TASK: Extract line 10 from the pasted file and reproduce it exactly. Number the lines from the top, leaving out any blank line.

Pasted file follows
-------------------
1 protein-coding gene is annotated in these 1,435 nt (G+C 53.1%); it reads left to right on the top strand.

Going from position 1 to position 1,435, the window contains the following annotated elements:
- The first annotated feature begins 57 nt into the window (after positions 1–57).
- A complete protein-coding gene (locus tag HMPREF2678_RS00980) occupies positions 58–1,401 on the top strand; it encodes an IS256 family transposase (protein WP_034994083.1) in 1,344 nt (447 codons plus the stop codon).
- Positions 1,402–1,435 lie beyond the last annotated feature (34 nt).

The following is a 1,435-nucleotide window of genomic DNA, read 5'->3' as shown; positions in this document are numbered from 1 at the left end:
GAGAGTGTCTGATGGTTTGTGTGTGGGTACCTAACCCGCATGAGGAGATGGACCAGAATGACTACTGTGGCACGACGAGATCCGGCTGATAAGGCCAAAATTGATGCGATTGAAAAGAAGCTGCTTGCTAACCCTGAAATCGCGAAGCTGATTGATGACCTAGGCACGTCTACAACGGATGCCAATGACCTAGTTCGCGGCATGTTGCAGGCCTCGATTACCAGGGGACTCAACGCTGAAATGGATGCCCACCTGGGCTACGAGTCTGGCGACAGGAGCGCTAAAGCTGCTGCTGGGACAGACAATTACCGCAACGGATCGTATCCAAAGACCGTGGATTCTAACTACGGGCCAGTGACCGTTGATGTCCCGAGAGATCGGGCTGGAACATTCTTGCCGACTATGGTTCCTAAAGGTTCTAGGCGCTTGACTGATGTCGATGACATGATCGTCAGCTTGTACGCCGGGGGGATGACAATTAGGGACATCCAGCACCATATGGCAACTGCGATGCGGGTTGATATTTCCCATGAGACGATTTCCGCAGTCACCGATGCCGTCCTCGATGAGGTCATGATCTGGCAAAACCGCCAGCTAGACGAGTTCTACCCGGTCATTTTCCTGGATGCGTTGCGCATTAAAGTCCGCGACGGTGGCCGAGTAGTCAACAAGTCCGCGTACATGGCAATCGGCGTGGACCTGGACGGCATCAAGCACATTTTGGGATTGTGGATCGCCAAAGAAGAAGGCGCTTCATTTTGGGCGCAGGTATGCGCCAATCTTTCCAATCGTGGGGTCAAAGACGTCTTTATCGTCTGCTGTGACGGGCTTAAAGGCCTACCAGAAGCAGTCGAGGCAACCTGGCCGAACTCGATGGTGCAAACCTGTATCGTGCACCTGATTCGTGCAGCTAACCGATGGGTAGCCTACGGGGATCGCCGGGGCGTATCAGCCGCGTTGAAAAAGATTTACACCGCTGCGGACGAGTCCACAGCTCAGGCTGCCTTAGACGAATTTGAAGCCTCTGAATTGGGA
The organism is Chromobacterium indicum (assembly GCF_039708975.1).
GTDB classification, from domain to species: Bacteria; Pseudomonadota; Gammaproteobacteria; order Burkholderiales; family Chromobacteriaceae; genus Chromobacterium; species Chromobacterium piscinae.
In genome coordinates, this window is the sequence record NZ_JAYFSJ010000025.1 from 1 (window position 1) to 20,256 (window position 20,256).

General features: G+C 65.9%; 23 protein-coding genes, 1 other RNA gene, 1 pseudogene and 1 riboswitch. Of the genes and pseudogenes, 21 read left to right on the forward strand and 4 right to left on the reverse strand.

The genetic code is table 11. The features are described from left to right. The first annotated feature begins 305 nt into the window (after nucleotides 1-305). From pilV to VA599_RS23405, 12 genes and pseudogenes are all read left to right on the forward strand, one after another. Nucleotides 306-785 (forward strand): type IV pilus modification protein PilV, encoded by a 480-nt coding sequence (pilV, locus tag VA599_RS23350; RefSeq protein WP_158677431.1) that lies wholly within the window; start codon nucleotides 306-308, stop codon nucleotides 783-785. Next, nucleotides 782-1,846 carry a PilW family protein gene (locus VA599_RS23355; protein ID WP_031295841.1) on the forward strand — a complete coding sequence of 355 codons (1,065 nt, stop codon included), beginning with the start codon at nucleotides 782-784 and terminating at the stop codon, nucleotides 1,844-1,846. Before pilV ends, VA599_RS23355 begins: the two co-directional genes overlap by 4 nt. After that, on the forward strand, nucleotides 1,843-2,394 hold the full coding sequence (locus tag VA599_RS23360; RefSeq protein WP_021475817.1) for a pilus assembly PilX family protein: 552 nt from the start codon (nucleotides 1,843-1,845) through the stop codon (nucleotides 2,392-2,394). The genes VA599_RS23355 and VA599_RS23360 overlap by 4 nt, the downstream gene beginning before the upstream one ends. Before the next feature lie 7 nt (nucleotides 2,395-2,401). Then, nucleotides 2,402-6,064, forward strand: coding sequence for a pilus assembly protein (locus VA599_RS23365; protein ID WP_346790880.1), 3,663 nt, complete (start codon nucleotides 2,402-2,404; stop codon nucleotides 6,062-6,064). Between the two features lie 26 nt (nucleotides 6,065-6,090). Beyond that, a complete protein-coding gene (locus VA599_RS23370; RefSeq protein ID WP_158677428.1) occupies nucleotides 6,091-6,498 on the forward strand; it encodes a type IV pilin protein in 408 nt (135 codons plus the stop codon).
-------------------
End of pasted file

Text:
In genome coordinates, this window is the sequence record NZ_JAYFSJ010000025.1 from 1 (window position 1) to 20,256 (window position 20,256).